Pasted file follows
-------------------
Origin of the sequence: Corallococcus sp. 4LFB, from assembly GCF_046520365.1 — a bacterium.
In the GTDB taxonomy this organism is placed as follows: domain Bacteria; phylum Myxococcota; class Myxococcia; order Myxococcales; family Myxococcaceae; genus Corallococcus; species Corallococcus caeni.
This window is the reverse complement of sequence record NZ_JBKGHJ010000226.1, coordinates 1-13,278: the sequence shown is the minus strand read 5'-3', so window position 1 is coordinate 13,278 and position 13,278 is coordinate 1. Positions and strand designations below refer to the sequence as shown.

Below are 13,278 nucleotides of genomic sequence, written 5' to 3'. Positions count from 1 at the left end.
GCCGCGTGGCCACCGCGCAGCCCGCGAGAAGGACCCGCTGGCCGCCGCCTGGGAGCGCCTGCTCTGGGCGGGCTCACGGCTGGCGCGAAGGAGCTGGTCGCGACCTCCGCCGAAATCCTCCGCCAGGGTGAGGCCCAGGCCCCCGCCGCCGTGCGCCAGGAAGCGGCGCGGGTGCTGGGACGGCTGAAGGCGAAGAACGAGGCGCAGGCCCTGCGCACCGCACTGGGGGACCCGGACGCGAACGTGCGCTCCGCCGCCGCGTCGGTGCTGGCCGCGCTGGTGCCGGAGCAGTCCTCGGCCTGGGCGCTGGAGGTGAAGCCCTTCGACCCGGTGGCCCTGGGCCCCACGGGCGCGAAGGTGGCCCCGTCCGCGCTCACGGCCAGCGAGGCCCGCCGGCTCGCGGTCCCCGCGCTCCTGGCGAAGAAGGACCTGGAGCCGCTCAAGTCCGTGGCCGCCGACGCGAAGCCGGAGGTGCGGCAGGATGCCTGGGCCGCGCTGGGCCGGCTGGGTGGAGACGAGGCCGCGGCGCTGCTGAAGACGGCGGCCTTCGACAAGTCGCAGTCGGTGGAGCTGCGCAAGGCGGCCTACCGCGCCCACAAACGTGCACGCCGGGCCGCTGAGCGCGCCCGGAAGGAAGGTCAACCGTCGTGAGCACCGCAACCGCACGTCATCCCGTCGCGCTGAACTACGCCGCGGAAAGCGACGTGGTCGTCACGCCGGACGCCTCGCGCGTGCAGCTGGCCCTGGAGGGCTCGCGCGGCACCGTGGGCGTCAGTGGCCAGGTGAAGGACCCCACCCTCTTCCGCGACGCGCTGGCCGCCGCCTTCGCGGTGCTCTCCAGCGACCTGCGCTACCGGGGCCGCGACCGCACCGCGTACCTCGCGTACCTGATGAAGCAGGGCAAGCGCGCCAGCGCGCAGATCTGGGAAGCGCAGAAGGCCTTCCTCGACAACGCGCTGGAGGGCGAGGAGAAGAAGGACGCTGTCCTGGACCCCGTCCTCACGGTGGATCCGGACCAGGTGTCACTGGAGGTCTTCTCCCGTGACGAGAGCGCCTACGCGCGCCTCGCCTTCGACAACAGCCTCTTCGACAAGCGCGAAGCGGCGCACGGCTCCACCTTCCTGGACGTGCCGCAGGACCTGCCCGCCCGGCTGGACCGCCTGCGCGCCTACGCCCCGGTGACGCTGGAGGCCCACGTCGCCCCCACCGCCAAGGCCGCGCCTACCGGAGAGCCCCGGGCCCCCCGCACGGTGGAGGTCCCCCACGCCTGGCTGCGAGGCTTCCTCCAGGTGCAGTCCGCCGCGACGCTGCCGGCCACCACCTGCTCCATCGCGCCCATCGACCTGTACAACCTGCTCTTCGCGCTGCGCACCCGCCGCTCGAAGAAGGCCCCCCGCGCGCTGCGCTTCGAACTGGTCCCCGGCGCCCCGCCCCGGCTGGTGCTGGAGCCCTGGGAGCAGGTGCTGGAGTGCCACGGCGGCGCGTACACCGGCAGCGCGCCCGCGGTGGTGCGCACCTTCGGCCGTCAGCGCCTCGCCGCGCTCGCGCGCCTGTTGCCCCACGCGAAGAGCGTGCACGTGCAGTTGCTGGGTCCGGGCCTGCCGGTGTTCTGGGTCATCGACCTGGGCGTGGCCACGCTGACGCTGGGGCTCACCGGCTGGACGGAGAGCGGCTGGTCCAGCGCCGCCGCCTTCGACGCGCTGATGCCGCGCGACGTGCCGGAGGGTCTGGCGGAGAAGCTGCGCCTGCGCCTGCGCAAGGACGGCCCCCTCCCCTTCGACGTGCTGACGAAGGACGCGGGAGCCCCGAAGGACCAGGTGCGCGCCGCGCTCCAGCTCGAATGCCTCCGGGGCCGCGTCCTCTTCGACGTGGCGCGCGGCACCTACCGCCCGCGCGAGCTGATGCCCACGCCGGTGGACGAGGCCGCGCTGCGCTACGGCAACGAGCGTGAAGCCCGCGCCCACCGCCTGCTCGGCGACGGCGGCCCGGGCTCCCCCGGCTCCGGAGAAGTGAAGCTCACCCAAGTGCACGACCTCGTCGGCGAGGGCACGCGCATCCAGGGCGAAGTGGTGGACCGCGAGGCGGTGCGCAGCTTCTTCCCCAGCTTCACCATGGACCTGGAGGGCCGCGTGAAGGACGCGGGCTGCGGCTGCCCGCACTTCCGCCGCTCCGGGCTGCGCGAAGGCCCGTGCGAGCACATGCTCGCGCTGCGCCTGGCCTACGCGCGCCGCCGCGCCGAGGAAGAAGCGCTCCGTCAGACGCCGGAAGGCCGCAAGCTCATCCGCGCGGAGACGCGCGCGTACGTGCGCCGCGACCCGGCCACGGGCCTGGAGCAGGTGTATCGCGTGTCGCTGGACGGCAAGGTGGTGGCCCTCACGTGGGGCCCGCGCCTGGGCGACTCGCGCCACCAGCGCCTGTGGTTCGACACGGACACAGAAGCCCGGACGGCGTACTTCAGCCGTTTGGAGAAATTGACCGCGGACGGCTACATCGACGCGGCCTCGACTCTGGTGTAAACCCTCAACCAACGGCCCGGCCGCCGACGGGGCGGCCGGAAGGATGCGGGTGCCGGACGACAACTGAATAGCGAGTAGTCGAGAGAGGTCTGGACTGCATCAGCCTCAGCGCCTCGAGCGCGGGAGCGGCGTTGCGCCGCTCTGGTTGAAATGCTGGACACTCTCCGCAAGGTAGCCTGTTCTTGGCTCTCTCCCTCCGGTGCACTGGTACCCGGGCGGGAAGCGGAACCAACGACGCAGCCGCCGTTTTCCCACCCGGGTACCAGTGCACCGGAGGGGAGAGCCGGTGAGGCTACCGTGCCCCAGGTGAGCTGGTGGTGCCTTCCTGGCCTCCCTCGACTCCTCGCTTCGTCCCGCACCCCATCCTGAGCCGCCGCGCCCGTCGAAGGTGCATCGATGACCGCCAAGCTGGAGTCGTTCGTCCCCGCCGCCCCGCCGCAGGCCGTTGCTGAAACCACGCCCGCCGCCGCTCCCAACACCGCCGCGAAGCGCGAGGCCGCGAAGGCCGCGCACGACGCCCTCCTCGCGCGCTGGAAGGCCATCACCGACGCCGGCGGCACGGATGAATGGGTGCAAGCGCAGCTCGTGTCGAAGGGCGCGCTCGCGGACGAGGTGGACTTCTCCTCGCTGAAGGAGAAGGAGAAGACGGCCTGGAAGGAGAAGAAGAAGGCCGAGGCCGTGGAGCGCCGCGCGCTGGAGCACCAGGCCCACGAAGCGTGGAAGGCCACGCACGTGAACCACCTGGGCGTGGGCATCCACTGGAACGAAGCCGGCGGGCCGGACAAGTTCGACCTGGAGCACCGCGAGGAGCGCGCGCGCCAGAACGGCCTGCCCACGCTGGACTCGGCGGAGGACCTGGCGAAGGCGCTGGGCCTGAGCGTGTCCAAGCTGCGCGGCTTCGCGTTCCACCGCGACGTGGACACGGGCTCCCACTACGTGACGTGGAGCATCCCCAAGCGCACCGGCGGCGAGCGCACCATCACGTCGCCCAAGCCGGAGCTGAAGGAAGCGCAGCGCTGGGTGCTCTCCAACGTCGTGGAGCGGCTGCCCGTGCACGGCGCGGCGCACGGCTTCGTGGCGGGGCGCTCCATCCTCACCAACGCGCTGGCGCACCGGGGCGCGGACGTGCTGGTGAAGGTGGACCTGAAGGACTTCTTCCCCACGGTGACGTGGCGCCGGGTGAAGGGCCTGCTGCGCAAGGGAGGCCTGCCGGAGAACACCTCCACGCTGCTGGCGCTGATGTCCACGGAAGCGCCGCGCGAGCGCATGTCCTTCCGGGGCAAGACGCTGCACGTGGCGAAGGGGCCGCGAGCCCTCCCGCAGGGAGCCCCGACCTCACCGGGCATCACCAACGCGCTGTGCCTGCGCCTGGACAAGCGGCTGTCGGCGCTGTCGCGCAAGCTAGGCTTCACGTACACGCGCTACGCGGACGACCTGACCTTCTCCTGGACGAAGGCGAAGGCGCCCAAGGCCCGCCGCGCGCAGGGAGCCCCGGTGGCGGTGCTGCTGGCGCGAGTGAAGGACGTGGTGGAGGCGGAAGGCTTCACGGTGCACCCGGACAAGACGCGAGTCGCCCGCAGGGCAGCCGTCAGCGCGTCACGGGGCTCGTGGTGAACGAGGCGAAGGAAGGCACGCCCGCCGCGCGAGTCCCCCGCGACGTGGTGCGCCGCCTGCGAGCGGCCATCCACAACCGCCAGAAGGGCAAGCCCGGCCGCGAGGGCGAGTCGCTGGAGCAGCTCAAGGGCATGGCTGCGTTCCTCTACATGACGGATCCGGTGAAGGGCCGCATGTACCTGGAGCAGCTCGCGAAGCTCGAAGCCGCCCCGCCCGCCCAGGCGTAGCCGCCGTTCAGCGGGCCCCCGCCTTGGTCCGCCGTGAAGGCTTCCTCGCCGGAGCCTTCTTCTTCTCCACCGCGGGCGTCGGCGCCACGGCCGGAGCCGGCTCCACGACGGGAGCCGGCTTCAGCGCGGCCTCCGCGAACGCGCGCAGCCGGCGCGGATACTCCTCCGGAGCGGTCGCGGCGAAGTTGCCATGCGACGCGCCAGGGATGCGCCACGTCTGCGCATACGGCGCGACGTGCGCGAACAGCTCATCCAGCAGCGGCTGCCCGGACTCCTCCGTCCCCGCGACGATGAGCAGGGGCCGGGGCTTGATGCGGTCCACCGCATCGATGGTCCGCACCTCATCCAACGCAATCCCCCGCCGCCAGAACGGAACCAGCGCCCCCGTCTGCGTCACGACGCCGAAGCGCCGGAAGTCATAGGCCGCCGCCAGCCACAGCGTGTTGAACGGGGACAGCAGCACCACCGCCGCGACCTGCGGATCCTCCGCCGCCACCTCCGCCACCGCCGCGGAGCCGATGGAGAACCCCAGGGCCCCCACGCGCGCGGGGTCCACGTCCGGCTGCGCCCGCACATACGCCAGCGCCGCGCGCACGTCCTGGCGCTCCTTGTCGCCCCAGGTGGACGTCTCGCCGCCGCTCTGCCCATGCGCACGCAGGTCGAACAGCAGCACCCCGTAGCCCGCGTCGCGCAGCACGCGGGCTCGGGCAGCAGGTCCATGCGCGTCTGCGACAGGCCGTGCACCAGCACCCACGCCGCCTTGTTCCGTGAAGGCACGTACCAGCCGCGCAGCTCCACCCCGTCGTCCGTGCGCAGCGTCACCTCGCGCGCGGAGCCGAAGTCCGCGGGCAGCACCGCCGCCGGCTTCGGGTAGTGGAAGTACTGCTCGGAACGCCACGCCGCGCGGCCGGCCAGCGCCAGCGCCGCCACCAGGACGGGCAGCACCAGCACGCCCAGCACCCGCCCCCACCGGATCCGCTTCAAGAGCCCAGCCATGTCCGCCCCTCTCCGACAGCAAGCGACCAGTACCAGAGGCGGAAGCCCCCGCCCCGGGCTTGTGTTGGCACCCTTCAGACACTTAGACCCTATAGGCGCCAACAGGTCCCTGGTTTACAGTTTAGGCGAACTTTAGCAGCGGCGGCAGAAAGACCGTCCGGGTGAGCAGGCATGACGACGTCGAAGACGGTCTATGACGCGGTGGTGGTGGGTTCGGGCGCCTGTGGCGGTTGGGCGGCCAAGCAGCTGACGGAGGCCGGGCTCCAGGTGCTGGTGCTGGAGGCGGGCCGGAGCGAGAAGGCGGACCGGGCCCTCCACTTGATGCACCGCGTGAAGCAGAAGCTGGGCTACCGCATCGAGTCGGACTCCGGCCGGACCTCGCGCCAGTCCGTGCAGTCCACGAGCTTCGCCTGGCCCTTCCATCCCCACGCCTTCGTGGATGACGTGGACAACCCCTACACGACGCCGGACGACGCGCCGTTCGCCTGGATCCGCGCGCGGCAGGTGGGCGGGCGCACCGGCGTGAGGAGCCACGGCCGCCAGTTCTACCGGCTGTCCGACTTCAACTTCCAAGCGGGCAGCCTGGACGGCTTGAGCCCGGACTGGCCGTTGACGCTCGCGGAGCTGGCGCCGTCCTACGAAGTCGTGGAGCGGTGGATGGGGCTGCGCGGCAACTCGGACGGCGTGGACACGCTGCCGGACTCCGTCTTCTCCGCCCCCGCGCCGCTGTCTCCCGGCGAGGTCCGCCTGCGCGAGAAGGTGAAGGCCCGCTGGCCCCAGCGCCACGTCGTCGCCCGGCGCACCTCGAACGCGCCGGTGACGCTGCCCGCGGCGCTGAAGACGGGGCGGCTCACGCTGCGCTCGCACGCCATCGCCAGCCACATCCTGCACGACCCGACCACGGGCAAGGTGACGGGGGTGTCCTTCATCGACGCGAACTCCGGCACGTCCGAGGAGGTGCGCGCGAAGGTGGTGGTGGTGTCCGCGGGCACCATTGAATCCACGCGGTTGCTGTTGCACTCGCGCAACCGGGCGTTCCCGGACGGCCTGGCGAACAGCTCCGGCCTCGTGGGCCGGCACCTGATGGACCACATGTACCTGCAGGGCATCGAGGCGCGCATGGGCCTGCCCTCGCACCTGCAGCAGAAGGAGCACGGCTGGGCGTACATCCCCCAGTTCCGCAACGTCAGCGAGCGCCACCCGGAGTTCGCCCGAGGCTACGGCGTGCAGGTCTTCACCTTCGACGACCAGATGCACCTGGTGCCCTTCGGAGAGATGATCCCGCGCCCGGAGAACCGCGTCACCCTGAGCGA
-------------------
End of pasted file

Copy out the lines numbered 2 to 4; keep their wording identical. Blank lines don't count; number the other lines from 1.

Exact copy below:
In the GTDB taxonomy this organism is placed as follows: domain Bacteria; phylum Myxococcota; class Myxococcia; order Myxococcales; family Myxococcaceae; genus Corallococcus; species Corallococcus caeni.
This window is the reverse complement of sequence record NZ_JBKGHJ010000226.1, coordinates 1-13,278: the sequence shown is the minus strand read 5'-3', so window position 1 is coordinate 13,278 and position 13,278 is coordinate 1. Positions and strand designations below refer to the sequence as shown.

Below are 13,278 nucleotides of genomic sequence, written 5' to 3'. Positions count from 1 at the left end.